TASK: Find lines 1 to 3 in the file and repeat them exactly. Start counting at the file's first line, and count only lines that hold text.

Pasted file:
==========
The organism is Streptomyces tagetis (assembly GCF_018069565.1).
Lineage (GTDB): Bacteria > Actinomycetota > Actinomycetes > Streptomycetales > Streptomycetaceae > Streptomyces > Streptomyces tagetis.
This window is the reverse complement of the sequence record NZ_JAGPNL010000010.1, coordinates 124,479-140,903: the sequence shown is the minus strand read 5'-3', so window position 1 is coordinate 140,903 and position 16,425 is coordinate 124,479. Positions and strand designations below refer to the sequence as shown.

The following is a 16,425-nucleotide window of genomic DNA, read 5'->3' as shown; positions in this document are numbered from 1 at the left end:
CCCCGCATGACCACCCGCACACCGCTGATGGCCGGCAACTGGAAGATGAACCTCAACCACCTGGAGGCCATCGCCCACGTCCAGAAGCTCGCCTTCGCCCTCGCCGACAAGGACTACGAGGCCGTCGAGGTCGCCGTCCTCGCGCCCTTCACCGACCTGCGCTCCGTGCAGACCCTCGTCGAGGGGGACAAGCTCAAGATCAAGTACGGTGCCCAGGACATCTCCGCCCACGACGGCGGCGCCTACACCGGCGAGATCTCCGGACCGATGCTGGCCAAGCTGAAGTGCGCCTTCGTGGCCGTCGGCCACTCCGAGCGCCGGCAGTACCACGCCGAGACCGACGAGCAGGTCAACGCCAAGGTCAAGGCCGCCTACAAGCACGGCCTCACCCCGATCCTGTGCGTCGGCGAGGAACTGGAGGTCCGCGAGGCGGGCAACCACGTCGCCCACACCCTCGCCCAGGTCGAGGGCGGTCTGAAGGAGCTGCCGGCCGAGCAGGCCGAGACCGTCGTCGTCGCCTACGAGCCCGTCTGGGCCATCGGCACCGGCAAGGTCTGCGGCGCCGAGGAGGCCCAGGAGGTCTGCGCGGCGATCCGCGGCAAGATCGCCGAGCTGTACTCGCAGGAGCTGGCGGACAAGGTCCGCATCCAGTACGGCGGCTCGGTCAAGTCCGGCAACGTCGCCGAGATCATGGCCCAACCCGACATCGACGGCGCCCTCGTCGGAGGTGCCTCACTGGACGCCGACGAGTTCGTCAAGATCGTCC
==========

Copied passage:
The organism is Streptomyces tagetis (assembly GCF_018069565.1).
Lineage (GTDB): Bacteria > Actinomycetota > Actinomycetes > Streptomycetales > Streptomycetaceae > Streptomyces > Streptomyces tagetis.
This window is the reverse complement of the sequence record NZ_JAGPNL010000010.1, coordinates 124,479-140,903: the sequence shown is the minus strand read 5'-3', so window position 1 is coordinate 140,903 and position 16,425 is coordinate 124,479. Positions and strand designations below refer to the sequence as shown.